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Life Off-the-Grid

The Fatigue from Fighting the Good Fight

By Cam Mather

I remember a night back in 1989. My second daughter was less than a year old. I was at a Burlington City Council Meeting as a member of the city’s “Sustainable Development Committee.” During the interview process they had asked me for my definition of “sustainable development” and I told them it was an oxymoron. So they knew going in where I stood on the issue.

I had recently been successful in getting grass clippings banned from our municipal garbage. The conservative types on the council hated me and the proposal, but the landfill was filling up quickly and by eliminating grass clippings from the garbage, the city could save $600,000 a year, so they were forced to support the motion. On the night that I am remembering I was there on another issue and I remember using some scientific projections on the possible outcomes of putting too much carbon into the air. In 1989 the science was pretty new, but many of the projections were quite bleak.  I was accused of being a “Chicken Little”-type. Their response was along the lines of, “No Cam, the sky is not falling.” That was fine, I have big shoulders and if I seemed a little over the top I felt as though I had reason to be. I had two young children. This was their future we were talking about.

Fast forward to 2012. So what’s happening 23 years later? Oh, what do you know, the sky is falling! Or at least it’s filling up with so much carbon it’s getting really hot down here. How hot? Well, every temperature record was broken this summer. The drought, which was catastrophic for farmers in the U.S., continues. According to the U.S. Drought Monitor, 65% of the U.S. is still in drought. Yup, it’s getting kind of hot in here. “I read the news today, oh boy…”

In 1989 I could not conceptualize experiencing climate change in my lifetime. This July I did experience it. And it sucked.

So what’s happening on the climate change front? Well Mitt Romney seemed to speak about it in a mocking tone during the election. And here in Canada? Well, a new session of Parliament just started and the first things the governing Conservatives did was attack the new leader of the opposition, Thomas Mulcair, for supporting a carbon tax. Well it turns out he doesn’t, but he does support ‘cap and trade,’ as did the Conservatives in the 2008 election. So after the hottest summer in history, with signs of climate change kicking everyone’s ass, our government feels doing something about it has such a negative connotation to the electorate, their first act was to attack the opposition for supporting cap and trade. Don’t do anything positive yourself with a majority government, nope, just come out swinging against the opposition. Makes me proud to be a Canadian, let me tell you. (That was sarcasm, just in case you missed it…)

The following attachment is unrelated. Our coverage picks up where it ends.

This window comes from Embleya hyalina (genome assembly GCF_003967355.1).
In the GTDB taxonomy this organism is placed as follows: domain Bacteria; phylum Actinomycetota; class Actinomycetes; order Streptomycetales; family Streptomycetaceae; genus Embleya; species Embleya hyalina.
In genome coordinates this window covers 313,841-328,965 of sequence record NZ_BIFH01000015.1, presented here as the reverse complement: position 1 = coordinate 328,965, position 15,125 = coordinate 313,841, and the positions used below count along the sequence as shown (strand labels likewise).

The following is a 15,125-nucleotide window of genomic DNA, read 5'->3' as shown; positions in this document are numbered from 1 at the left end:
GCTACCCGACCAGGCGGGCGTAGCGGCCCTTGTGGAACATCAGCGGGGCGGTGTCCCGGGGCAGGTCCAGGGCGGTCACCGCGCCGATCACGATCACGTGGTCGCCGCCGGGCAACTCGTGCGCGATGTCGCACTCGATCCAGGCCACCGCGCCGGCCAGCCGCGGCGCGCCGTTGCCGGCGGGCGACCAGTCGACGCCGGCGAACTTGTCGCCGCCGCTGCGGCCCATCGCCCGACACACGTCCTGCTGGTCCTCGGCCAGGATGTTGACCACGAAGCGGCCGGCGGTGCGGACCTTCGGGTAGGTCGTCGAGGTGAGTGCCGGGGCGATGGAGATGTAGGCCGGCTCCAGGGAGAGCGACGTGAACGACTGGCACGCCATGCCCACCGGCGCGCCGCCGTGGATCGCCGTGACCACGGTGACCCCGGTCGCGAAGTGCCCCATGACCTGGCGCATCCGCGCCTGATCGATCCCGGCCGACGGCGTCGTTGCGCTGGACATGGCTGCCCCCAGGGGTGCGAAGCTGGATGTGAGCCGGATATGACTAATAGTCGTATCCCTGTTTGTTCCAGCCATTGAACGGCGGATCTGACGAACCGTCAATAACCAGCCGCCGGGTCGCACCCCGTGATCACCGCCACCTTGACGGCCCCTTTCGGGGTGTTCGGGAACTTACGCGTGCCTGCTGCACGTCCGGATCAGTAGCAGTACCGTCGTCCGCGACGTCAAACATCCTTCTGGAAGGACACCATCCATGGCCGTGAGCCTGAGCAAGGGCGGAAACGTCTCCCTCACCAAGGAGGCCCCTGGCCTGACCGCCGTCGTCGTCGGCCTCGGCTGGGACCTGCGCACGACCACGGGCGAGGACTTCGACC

Recently our local Green Party asked me to speak at their fall fundraiser and I said no. I told them that after the summer that we have just experienced, I just couldn’t find the energy to speak to their group. I was too afraid of telling people what I really feel about how things are going. My Green Party contact suggested that maybe this should be the topic since many in the party are probably feeling the same way. I suggested that I didn’t think discussing “green fatigue” would be a good motivational tool. I suggested that they needed to find someone who is still young and enthusiastic about the environmental movement.

Then over Thanksgiving (which we Canadians celebrated in October) I got to thinking about what I am grateful for. I sent an email to Stephen Dionne, a Liberal MP who ran against the Conservatives a while back, about his “Green Shift” plan. It was a program to shift taxation away from income tax and on to carbon. It’s a brilliant way to deal with climate change. There would be no more tax; you would just shift what it was attached to. And the Conservatives screamed “Carbon Tax” and won a majority government with a whopping 37% of the popular vote.

And then I started thinking about Elizabeth May, the leader of the Green Party of Canada who just keeps plugging away, fighting the good fight. And I thought about Jill Stein (http://www.jillstein.org/) who against all the odds of a two party dominated system, ran for President of the United States. Jill Stein and Elizabeth May are not young by any means, yet they’re still plugging away, trying to keep THE most important issue ever up front and visible.

I started feeling pretty guilty about being tired, and allowing my environmental fatigue to give me an excuse to sit around and watch Honey Boo Boo rather than put in some time to try and motivate others to get crackin’.

This video also helped me. Bill McKibben was one of the scientists whose data I was probably using in 1989, when I told Burlington City Council the sky was falling.

http://grist.org/climate-energy/bill-mckibben-nails-it-on-bill-maher-show-plus-tuesday-afternoon-quarterbacking/

Bill Maher makes a great comment here. “I never understand why people with kids feel that way … I mean, they’re gonna be on the clean up committee …

I’ve been involved with many events and many times I’ve been on the cleanup committee. Being on the clean up committee after a fundraising potluck is a good character builder. Leaving a planet where my kids have to be on the clean up committee is morally repugnant.

So in the end I decided to speak at the fundraiser and continue to raise the alarm to anyone who will listen. Regardless of how compelling all that excellent reality TV is, I will not go quiet into the night … yet.

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